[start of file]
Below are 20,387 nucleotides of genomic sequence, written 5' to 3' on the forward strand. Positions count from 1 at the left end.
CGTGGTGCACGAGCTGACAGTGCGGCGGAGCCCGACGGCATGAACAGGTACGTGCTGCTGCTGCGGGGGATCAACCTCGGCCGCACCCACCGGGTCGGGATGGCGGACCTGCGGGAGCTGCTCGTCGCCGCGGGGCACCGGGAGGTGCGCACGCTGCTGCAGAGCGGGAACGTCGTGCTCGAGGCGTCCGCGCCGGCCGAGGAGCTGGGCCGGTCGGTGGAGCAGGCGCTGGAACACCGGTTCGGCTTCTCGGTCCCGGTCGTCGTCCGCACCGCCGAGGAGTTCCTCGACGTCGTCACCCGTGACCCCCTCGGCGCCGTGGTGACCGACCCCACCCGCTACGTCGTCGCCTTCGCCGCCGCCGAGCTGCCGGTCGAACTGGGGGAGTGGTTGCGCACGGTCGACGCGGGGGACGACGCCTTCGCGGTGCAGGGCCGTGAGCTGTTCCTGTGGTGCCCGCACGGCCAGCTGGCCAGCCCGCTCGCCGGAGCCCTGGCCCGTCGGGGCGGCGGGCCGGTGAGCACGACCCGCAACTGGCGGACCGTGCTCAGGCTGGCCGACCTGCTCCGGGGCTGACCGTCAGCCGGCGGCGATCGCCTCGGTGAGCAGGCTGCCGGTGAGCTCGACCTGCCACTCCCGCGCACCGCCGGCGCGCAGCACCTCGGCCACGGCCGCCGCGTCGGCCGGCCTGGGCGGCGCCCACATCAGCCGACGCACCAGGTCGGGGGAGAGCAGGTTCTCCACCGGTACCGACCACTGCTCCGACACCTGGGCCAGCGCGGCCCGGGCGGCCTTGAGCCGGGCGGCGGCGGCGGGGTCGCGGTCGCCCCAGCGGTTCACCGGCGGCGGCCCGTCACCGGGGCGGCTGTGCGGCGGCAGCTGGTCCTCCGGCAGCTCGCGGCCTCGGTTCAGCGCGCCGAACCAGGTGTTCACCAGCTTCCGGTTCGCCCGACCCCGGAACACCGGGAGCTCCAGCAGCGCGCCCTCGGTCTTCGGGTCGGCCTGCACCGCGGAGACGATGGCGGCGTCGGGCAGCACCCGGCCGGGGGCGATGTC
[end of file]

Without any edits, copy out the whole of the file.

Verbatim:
Below are 20,387 nucleotides of genomic sequence, written 5' to 3' on the forward strand. Positions count from 1 at the left end.
CGTGGTGCACGAGCTGACAGTGCGGCGGAGCCCGACGGCATGAACAGGTACGTGCTGCTGCTGCGGGGGATCAACCTCGGCCGCACCCACCGGGTCGGGATGGCGGACCTGCGGGAGCTGCTCGTCGCCGCGGGGCACCGGGAGGTGCGCACGCTGCTGCAGAGCGGGAACGTCGTGCTCGAGGCGTCCGCGCCGGCCGAGGAGCTGGGCCGGTCGGTGGAGCAGGCGCTGGAACACCGGTTCGGCTTCTCGGTCCCGGTCGTCGTCCGCACCGCCGAGGAGTTCCTCGACGTCGTCACCCGTGACCCCCTCGGCGCCGTGGTGACCGACCCCACCCGCTACGTCGTCGCCTTCGCCGCCGCCGAGCTGCCGGTCGAACTGGGGGAGTGGTTGCGCACGGTCGACGCGGGGGACGACGCCTTCGCGGTGCAGGGCCGTGAGCTGTTCCTGTGGTGCCCGCACGGCCAGCTGGCCAGCCCGCTCGCCGGAGCCCTGGCCCGTCGGGGCGGCGGGCCGGTGAGCACGACCCGCAACTGGCGGACCGTGCTCAGGCTGGCCGACCTGCTCCGGGGCTGACCGTCAGCCGGCGGCGATCGCCTCGGTGAGCAGGCTGCCGGTGAGCTCGACCTGCCACTCCCGCGCACCGCCGGCGCGCAGCACCTCGGCCACGGCCGCCGCGTCGGCCGGCCTGGGCGGCGCCCACATCAGCCGACGCACCAGGTCGGGGGAGAGCAGGTTCTCCACCGGTACCGACCACTGCTCCGACACCTGGGCCAGCGCGGCCCGGGCGGCCTTGAGCCGGGCGGCGGCGGCGGGGTCGCGGTCGCCCCAGCGGTTCACCGGCGGCGGCCCGTCACCGGGGCGGCTGTGCGGCGGCAGCTGGTCCTCCGGCAGCTCGCGGCCTCGGTTCAGCGCGCCGAACCAGGTGTTCACCAGCTTCCGGTTCGCCCGACCCCGGAACACCGGGAGCTCCAGCAGCGCGCCCTCGGTCTTCGGGTCGGCCTGCACCGCGGAGACGATGGCGGCGTCGGGCAGCACCCGGCCGGGGGCGATGTC